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Realistic conflict theory

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Realistic conflict theory dates back to the beginning of the 20th century as one of the earliest of social psychological theories regarding prejudice and discrimination. Realistic conflict theory proposes that intergroup conflicts arise between groups as they compete over the same limited resources. This is a possible cause of prejudice and discrimination development within a society.[1]

The Robbers Cave ExperimentEdit

In 1954, Muzafer Sherif and Carolyn Sherif studied the origin of prejudice in social groups in a classic study called the Robbers Cave Experiment. They conducted their research in a Template:Convert/acreTemplate:Convert/test/A summer camp which was completely surrounded by Robbers Cave State Park in Oklahoma.

During the study, Sherif posed as a camp janitor. The study team screened a group of 22 twelve-year-old boys with similar backgrounds. They were picked up by two buses carrying 11 boys each. Neither group knew of the other's existence. The boys were assigned to two living areas far enough apart that each group remained ignorant of the other's presence for the first few days. The Sherifs had broken up pre-existing friendships to the extent they could, so that each boy's identification with his new group could happen faster. Asked to choose names for their groups, one chose "The Rattlers", the other "The Eagles." Within two or three days, the two groups spontaneously developed internal social hierarchies.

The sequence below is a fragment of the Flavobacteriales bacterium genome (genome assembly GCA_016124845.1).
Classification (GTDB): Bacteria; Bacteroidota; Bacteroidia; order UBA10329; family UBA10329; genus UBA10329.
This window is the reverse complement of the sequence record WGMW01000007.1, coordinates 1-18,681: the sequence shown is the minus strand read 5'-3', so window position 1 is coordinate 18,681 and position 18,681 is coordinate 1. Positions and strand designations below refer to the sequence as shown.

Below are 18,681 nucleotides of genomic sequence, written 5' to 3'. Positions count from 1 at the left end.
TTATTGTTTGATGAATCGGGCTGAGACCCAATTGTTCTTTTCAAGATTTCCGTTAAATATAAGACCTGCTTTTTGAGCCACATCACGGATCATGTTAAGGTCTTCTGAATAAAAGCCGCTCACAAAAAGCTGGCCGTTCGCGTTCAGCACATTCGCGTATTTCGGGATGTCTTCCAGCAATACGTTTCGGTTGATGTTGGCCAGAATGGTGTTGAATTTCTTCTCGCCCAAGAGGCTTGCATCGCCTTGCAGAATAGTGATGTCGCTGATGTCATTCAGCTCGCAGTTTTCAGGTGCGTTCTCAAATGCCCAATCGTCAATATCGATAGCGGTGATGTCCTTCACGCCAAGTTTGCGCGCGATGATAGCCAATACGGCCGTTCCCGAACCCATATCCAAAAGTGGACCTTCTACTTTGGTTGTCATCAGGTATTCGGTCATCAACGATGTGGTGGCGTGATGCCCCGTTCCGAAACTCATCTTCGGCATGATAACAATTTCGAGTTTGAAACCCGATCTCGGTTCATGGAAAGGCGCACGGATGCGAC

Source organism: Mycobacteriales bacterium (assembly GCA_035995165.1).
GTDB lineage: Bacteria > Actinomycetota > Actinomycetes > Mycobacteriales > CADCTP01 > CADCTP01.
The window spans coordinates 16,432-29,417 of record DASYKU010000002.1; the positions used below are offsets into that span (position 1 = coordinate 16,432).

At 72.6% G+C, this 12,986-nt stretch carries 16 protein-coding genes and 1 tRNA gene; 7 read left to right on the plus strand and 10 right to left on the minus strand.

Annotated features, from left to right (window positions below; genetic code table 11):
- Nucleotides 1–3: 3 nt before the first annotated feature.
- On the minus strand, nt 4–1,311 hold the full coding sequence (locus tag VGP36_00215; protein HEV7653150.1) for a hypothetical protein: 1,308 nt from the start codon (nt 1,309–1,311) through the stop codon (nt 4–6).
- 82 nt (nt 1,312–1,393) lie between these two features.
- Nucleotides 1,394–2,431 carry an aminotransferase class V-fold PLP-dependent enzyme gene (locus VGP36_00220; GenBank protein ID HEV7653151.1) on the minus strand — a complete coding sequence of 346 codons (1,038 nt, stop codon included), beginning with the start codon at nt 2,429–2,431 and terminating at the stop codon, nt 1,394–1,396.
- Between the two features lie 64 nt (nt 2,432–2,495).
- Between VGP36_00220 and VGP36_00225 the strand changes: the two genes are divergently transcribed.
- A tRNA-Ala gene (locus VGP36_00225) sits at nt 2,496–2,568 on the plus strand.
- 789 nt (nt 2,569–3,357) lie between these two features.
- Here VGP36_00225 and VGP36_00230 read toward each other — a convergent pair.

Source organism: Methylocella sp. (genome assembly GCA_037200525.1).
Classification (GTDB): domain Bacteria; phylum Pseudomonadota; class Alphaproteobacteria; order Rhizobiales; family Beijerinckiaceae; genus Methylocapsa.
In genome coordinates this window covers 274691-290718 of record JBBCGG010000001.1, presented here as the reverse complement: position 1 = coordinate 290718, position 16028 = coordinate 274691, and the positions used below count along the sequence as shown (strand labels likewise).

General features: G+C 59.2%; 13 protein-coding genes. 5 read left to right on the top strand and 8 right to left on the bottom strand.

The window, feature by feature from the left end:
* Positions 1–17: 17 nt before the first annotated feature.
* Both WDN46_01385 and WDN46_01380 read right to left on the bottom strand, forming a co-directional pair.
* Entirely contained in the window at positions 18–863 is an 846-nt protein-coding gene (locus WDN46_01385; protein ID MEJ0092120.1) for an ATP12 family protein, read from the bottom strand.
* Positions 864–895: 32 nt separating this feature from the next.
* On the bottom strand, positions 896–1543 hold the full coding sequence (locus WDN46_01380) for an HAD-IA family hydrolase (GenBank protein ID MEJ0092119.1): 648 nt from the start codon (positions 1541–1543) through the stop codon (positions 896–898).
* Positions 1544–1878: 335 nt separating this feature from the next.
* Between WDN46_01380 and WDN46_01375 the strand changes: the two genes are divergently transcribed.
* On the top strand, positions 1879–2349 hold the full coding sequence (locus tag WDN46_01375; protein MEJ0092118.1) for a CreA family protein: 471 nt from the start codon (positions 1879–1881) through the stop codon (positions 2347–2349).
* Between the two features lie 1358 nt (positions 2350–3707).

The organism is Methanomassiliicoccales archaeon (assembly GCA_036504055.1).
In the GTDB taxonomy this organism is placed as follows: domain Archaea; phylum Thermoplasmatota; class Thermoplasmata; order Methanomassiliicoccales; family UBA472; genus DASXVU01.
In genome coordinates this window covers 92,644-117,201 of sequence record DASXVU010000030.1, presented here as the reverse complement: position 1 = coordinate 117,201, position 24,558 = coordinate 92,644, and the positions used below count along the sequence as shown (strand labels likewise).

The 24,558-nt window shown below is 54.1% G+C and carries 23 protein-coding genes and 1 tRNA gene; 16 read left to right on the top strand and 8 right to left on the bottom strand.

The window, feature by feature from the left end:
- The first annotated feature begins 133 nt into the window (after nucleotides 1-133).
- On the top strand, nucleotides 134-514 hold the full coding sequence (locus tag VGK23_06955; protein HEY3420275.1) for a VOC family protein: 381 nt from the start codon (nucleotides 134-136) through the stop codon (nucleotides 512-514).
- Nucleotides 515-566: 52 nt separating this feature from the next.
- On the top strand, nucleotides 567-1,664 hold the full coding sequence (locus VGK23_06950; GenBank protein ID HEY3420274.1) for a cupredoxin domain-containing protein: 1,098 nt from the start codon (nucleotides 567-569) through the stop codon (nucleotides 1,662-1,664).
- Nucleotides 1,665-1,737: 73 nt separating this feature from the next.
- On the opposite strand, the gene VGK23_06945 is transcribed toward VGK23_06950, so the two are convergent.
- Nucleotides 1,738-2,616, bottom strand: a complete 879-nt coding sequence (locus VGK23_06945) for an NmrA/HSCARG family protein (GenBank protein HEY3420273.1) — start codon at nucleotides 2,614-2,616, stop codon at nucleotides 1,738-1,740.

The experiment was broken into three phases.

  1. In-group formation, as described above.
  2. A Friction Phase, which included first contact between groups, sports competitions, etc.
  3. An Integration Phase (reducing friction).

None of the boys were previously acquainted before the experiment, but hostility between the groups was observed within days of first contact. Phase Two activities proceeded as planned, but soon proved overly successful. Hostility between the groups escalated to the point where the study team concluded the friction-producing activities could not continue safely. Phase Two was terminated and Phase Three commenced.[2]

To lessen friction and promote unity between the Rattlers and Eagles, Sherif devised and introduced tasks that required cooperation between the two groups. These tasks are referred to in the study as superordinate goals. A superordinate goal is a desire, challenge, predicament or peril that both parties in a conflict need to get resolved, and that neither party can resolve alone. Challenges set up by the Sherifs included a water shortage problem, a "broken down" camp truck that needed enough "man" power to be pulled back to camp, and finding a movie to show. These and other necessary collaborations caused hostile behavior to subside. The groups bonded to the point that, by the end of the experiment, the boys unanimously insisted they all ride back home on the same bus.[3]